The California Court of Appeal, Second Appellate District, reversed the trial court’s order dismissing all of Silver’s state law causes of action as preempted by ERISA. The California Court of Appeal first explained that the purpose of preemption is to prevent ERISA plans and plan sponsors from being subject to a myriad of diverse and potentially conflicting, substantive standards promulgated by the state courts. Congress’ goal in providing for preemption was to minimize the administrative and financial burden of compliance for ERISA plan and plan sponsors by preserving a uniform body of federal ERISA law to which they are subject.
The Supreme Court has made clear, however, that run-of-the-mill lawsuits against ERISA plans that do not substantively affect the benefits under ERISA plans are not preempted. In analyzing whether a particular claim is preempted, the Fifth Circuit has articulated a two-part test. Under the test, state law claims are generally preempted by ERISA if: (1) the claims address areas of exclusive federal concern, such as the right to receive benefits under the terms of an ERISA plan; and (2) the claims directly affect the relationship among the traditional ERISA entities—the employer, the plan and its fiduciaries, and the participants and beneficiaries.
The California Court of Appeal applied the Fifth Circuit’s two-part test in determining that Silver’s contract and quasi-contract claims were not preempted. It explained that the gravamen of Silver’s causes of action for breach of contract, quantum meruit, and promissory estoppel is that the Plan orally agreed to pay Silver for health care services, authorized the provision of those services, and then failed to pay as agreed. Silver is not seeking compensation for the Plan’s decisions to deny coverage under the terms of the plan. Rather, Silver’s claims are predicated on a garden-variety failure to make payment as promised for services rendered.
The court explained the public policy reason behind carving out commonplace claims against ERISA plans from the reach of preemption. If providers have no recourse in situations such as the one at bar, providers will understandably be reluctant to accept the risk of non-payment and may require payment up front by beneficiaries—or impose other inconveniences—before treatment is provided. This aim does not conflict with ERISA’s goal of uniformity. If a patient is not covered under an insurance policy, despite the insurance company’s assurances to the contrary, a provider’s subsequent recovery against the insurer in no way expands the right of the patient to receive benefits under the terms of the plan. In fact, a provider’s state law action under these circumstances does not arise due to the patient’s coverage under an ERISA plan, but precisely because there is no ERISA plan coverage.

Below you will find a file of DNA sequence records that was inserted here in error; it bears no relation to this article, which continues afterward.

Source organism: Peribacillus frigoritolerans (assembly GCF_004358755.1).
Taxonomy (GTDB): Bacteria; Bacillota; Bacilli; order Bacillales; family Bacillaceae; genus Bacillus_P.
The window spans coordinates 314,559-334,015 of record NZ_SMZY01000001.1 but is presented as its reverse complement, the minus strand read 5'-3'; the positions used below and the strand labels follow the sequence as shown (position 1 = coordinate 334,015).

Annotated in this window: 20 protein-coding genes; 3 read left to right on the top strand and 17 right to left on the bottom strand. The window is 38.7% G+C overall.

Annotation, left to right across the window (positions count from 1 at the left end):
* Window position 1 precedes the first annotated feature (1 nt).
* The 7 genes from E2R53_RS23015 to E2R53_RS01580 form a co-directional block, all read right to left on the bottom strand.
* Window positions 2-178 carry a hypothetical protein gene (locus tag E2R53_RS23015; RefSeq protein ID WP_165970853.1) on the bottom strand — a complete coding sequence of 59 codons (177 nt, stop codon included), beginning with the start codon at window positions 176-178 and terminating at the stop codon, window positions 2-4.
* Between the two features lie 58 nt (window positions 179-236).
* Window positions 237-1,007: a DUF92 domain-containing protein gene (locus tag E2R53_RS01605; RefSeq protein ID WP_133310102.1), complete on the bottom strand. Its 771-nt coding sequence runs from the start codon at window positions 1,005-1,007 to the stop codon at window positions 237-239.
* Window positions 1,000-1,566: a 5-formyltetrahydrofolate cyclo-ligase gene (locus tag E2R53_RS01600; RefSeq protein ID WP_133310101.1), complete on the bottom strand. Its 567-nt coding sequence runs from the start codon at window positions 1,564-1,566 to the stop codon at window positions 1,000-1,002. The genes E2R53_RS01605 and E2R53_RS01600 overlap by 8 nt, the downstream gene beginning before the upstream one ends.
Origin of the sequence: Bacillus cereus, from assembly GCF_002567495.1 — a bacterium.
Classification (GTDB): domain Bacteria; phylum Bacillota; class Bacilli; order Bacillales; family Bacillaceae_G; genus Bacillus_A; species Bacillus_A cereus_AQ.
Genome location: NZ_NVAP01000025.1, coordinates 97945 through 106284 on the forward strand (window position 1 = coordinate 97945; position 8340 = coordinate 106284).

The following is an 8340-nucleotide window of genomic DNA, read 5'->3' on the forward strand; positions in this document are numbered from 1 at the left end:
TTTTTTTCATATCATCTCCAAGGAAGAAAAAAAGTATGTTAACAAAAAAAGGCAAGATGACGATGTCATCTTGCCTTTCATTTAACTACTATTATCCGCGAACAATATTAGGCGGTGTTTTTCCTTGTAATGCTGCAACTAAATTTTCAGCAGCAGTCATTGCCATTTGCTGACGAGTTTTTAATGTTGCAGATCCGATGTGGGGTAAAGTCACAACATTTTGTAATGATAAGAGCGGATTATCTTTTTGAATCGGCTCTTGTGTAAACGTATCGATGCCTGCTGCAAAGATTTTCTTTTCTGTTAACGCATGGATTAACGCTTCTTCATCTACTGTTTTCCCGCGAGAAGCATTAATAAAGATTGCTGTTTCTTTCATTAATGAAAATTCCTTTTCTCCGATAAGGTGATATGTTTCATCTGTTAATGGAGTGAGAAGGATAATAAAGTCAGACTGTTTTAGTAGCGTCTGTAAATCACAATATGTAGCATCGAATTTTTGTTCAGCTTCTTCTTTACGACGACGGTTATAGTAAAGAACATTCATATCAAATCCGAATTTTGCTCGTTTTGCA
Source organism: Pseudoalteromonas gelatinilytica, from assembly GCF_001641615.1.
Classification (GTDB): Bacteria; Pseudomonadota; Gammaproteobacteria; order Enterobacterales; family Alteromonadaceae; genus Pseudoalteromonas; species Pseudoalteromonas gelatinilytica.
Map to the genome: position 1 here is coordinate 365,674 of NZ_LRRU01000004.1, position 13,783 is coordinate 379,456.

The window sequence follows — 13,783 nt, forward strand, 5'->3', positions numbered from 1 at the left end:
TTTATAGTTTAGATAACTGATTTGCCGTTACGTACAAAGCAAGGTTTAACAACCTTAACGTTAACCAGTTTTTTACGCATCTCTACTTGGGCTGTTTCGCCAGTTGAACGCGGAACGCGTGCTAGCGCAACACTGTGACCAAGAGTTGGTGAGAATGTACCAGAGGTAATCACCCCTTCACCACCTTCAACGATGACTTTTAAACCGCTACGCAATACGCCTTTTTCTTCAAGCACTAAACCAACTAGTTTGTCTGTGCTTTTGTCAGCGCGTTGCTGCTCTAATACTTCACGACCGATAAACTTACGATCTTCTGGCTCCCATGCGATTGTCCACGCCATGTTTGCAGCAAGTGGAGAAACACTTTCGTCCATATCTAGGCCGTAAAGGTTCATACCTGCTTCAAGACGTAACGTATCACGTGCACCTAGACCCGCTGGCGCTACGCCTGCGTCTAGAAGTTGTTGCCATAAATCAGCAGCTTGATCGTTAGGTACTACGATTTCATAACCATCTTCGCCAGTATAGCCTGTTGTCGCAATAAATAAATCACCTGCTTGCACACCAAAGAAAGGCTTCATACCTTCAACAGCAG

On the other hand, the California Court of Appeal concluded that Silver’s claim for interference with contractual relations was preempted by ERISA. This claim is predicated on the Plan’s sending its policyholders explanation-of-benefits forms (EOBs) indicating that the billed procedures were not covered, and that neither the plan nor the patient had any obligation to pay Silver. Silver alleged that the Plan knew Silver had separate agreements with the policyholders to pay whatever portion of the charges the Plan did not cover, and in sending the EOBs, the plan interfered with such agreements.
Under ERISA, Plans are required to notify participants of an adverse determination, which the Plan here did vis-à-vis the EOBs. The court explained that whether the use of the EOBs rose to the level of interference with contractual relations—a question with wide-ranging implications for any plan using a similar form—is precisely the kind of question that preemption is intended to eliminate: one that could result in inconsistent directives among the states and increased administrative and financial burdens for plans and plan sponsors in complying with ERISA. Under the two-part test, the interference with contractual relations claim was not preempted because it: (1) addresses an area of exclusive federal concern (the manner in which adverse determinations are communicated to plan participants) and (2) directly affects the relationship between the plan and the participants.